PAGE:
The Running Man (1987)
★★ / ★★★★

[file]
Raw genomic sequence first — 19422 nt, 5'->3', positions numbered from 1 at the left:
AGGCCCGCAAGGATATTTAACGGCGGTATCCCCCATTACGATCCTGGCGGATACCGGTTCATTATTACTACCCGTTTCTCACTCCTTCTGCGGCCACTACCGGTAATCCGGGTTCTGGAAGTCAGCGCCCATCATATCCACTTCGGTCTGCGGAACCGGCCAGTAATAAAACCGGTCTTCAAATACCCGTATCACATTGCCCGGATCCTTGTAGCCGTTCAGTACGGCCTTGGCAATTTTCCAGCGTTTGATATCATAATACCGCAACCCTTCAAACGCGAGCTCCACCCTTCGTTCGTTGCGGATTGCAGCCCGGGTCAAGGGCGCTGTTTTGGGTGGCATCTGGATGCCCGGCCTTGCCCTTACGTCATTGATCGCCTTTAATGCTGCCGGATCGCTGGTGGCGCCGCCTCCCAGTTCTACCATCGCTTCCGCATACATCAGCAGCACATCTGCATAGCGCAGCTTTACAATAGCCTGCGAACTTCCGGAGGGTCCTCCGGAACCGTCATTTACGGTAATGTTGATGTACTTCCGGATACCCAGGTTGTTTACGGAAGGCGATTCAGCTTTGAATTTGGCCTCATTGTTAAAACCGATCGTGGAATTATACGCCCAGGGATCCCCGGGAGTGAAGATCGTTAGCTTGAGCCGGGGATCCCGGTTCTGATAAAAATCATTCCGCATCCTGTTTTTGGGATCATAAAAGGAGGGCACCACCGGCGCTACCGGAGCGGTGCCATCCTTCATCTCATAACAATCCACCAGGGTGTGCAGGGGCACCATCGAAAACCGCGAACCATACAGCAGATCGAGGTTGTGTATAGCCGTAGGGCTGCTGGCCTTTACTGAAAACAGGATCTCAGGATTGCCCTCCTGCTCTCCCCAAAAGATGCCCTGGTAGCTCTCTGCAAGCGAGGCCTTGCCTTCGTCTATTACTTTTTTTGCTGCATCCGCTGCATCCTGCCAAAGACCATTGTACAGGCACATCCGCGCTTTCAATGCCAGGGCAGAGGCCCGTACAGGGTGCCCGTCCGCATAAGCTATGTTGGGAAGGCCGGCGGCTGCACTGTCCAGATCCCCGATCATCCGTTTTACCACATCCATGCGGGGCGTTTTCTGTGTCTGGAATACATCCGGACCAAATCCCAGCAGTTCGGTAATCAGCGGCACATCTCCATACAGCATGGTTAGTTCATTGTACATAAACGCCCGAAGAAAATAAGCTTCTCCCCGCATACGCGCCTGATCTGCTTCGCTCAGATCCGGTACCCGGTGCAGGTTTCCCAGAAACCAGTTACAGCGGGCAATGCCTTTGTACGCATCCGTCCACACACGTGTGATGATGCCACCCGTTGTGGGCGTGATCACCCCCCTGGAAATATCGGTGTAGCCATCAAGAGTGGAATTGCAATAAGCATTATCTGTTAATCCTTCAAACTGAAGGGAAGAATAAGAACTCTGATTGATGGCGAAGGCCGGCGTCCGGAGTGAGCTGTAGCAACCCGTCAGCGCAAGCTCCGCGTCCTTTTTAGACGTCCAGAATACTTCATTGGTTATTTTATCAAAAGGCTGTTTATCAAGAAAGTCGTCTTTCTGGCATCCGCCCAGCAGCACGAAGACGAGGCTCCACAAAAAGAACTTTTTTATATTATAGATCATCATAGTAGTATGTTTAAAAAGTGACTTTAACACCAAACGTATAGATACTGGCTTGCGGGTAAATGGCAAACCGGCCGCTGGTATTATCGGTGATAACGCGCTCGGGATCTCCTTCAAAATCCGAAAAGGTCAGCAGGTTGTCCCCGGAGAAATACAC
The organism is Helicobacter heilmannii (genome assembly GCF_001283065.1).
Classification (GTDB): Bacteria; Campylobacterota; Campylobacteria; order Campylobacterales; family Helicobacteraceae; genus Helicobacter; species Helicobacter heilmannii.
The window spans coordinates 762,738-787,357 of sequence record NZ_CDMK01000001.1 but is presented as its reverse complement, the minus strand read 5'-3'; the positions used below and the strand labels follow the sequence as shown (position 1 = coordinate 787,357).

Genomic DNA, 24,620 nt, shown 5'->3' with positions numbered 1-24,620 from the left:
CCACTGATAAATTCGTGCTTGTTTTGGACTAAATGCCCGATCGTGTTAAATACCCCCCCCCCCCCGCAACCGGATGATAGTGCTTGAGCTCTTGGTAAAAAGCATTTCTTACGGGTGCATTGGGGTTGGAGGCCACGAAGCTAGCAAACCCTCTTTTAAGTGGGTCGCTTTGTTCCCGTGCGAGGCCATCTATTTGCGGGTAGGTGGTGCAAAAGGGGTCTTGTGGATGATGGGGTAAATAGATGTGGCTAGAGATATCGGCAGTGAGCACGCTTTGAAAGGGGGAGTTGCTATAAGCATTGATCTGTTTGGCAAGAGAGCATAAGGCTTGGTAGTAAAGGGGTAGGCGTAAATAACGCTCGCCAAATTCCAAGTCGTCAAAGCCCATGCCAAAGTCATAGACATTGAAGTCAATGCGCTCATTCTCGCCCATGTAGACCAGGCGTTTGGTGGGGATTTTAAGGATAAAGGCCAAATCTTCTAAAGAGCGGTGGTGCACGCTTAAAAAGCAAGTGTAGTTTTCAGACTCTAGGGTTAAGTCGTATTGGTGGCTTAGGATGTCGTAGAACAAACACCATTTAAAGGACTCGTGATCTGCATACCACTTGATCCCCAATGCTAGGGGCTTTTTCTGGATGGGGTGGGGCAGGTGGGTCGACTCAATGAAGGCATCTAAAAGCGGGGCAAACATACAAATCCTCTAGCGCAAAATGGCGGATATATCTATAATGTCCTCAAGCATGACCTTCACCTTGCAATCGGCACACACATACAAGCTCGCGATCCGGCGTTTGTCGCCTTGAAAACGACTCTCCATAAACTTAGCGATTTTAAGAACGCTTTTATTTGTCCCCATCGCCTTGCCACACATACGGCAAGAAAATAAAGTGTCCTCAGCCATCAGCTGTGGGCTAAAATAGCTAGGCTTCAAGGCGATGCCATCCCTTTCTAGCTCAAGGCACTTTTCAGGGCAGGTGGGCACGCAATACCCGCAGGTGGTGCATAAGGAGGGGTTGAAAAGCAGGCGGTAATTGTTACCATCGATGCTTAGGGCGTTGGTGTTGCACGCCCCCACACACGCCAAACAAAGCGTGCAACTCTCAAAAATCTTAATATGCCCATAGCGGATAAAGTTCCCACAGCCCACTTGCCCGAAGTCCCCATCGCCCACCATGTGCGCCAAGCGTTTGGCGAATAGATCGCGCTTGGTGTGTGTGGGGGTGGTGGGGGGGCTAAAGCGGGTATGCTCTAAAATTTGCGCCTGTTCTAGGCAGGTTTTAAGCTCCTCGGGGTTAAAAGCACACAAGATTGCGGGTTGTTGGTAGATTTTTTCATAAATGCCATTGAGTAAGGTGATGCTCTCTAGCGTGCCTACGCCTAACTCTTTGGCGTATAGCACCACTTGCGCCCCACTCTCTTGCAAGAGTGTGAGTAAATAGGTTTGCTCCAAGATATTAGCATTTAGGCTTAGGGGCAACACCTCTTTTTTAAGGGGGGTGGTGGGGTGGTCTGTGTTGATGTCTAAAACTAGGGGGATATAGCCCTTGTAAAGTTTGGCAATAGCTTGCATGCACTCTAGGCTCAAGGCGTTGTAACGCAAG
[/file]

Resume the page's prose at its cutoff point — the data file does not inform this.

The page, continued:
Ben Richards (Arnold Schwarzenegger), member of the military, was sent to prison because he wouldn’t follow orders to kill a group of women and children protesting for food. But when he broke out of prison, an edited video was released to the public in which Ben was portrayed to have killed the innocent civilians. Out of desperation, he took Amber (Maria Conchita Alonso) hostage to seek refuge in Hawaii. Ben’s escape was unsuccessful, but his story caught the attention of Damon Killian (Richard Dawson), a host of the most popular game on television. In order to restore his reputation, Ben must compete in the gladiator-style show and defeat assassins collectively known as The Stalkers (Professor Toru Tanaka, Gus Rethwisch, Erland van Lidth, Jim Brown, Jesse Ventura). Based on a short story by Stephen King, “The Running Man” had a fascinating prediction involving the future of American culture reflected by what was shown on television but the execution did not match the story’s ambition. Although Schwarzenegger had the body for the role, I wasn’t convinced he had the talent, acting-wise, to deliver the depth and complexity in his character. If Schwarzenegger was only allowed to stand and look tough, it might have worked out. Unfortunately, he was required to speak such as giving orders to his teammates, expressing anger, balancing incredulousness and frustration. I felt like his one-liners cheapened the material. The “I’ll be back” line was obviously a reference to James Cameron’s “The Terminator.” It was unnecessary. Others were supposed to serve as comic relief, but there were far too many of them. I was completely taken out of the experience of being in their world. What I liked, however, was the way the camera switched between the battle scenes and the audiences’ reactions. The audiences were supposed to reflect us: rich, poor, black, white, young, and old. The point was all groups craved some sort of violence. I interpreted the game show audiences as individuals who supported capital punishment and thereby accepting the innate hypocrisy within the system. I found the audiences’ reactions interesting and disturbing. It was acceptable for The Running Man, people who had to battle their way through obstacles, to die because they supposedly have committed crimes, mostly murder, despite the lack of concrete evidence. Images on television were enough to persuade everyone. However, it was considered a tragedy for a Stalker, also committing murder, to perish. There was an interesting mix of tongue-and-cheek and cynicism in the way the audiences’ loyalty shifted from one end to another when certain lies were exposed. It highlighted the power of television and most people’s inability (or laziness) to think critically. Unfortunately, the screenplay’s third act was frustratingly, maddeningly weak. The film’s message turned into something it was supposed to be fighting against. That is, the answer to violence is more violence. Instead of leaving us with real insight regarding the role of television in our lives, “The Running Man,” directed by Paul Michael Glaser, took the easily digestible path. I felt like what I put into the film was significantly more than what I had gotten back.